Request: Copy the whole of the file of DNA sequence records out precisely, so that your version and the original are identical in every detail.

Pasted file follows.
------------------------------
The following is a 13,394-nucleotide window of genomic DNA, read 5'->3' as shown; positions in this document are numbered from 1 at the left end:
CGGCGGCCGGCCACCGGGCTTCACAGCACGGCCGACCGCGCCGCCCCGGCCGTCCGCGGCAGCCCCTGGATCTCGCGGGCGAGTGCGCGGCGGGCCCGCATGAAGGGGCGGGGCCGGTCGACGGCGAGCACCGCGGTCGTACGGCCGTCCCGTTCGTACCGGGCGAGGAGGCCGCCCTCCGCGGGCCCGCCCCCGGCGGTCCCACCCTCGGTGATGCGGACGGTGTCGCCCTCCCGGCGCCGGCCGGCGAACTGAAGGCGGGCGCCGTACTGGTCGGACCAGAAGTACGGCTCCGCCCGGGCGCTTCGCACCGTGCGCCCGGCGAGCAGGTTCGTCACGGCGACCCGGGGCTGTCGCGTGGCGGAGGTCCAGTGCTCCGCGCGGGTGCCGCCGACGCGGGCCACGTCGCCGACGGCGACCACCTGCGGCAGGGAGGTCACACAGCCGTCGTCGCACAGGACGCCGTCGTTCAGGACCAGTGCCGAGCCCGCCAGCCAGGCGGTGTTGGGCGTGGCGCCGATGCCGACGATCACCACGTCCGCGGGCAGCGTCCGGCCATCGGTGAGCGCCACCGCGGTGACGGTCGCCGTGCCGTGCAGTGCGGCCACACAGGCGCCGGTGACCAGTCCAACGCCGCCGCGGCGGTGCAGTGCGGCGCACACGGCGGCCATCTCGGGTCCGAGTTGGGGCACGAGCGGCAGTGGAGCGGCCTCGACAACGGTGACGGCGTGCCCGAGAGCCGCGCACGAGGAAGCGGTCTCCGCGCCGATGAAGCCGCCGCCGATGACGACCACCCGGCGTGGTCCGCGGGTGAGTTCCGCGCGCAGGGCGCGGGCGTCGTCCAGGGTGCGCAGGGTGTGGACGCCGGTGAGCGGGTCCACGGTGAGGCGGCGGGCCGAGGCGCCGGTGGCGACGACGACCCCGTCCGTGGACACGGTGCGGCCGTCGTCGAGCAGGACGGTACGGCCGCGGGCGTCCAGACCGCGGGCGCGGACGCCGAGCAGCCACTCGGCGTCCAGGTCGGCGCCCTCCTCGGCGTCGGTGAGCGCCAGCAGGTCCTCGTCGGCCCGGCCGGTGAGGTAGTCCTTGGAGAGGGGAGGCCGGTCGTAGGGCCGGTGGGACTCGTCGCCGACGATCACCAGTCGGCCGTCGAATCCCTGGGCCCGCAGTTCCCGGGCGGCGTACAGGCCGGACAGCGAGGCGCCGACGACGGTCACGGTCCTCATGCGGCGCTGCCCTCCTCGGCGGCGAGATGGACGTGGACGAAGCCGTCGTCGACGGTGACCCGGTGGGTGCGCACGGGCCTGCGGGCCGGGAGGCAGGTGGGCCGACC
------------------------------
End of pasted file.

The following is a 13,394-nucleotide window of genomic DNA, read 5'->3' as shown; positions in this document are numbered from 1 at the left end:
CGGCGGCCGGCCACCGGGCTTCACAGCACGGCCGACCGCGCCGCCCCGGCCGTCCGCGGCAGCCCCTGGATCTCGCGGGCGAGTGCGCGGCGGGCCCGCATGAAGGGGCGGGGCCGGTCGACGGCGAGCACCGCGGTCGTACGGCCGTCCCGTTCGTACCGGGCGAGGAGGCCGCCCTCCGCGGGCCCGCCCCCGGCGGTCCCACCCTCGGTGATGCGGACGGTGTCGCCCTCCCGGCGCCGGCCGGCGAACTGAAGGCGGGCGCCGTACTGGTCGGACCAGAAGTACGGCTCCGCCCGGGCGCTTCGCACCGTGCGCCCGGCGAGCAGGTTCGTCACGGCGACCCGGGGCTGTCGCGTGGCGGAGGTCCAGTGCTCCGCGCGGGTGCCGCCGACGCGGGCCACGTCGCCGACGGCGACCACCTGCGGCAGGGAGGTCACACAGCCGTCGTCGCACAGGACGCCGTCGTTCAGGACCAGTGCCGAGCCCGCCAGCCAGGCGGTGTTGGGCGTGGCGCCGATGCCGACGATCACCACGTCCGCGGGCAGCGTCCGGCCATCGGTGAGCGCCACCGCGGTGACGGTCGCCGTGCCGTGCAGTGCGGCCACACAGGCGCCGGTGACCAGTCCAACGCCGCCGCGGCGGTGCAGTGCGGCGCACACGGCGGCCATCTCGGGTCCGAGTTGGGGCACGAGCGGCAGTGGAGCGGCCTCGACAACGGTGACGGCGTGCCCGAGAGCCGCGCACGAGGAAGCGGTCTCCGCGCCGATGAAGCCGCCGCCGATGACGACCACCCGGCGTGGTCCGCGGGTGAGTTCCGCGCGCAGGGCGCGGGCGTCGTCCAGGGTGCGCAGGGTGTGGACGCCGGTGAGCGGGTCCACGGTGAGGCGGCGGGCCGAGGCGCCGGTGGCGACGACGACCCCGTCCGTGGACACGGTGCGGCCGTCGTCGAGCAGGACGGTACGGCCGCGGGCGTCCAGACCGCGGGCGCGGACGCCGAGCAGCCACTCGGCGTCCAGGTCGGCGCCCTCCTCGGCGTCGGTGAGCGCCAGCAGGTCCTCGTCGGCCCGGCCGGTGAGGTAGTCCTTGGAGAGGGGAGGCCGGTCGTAGGGCCGGTGGGACTCGTCGCCGACGATCACCAGTCGGCCGTCGAATCCCTGGGCCCGCAGTTCCCGGGCGGCGTACAGGCCGGACAGCGAGGCGCCGACGACGGTCACGGTCCTCATGCGGCGCTGCCCTCCTCGGCGGCGAGATGGACGTGGACGAAGCCGTCGTCGACGGTGACCCGGTGGGTGCGCACGGGCCTGCGGGCCGGGAGGCAGGTGGGCCGACC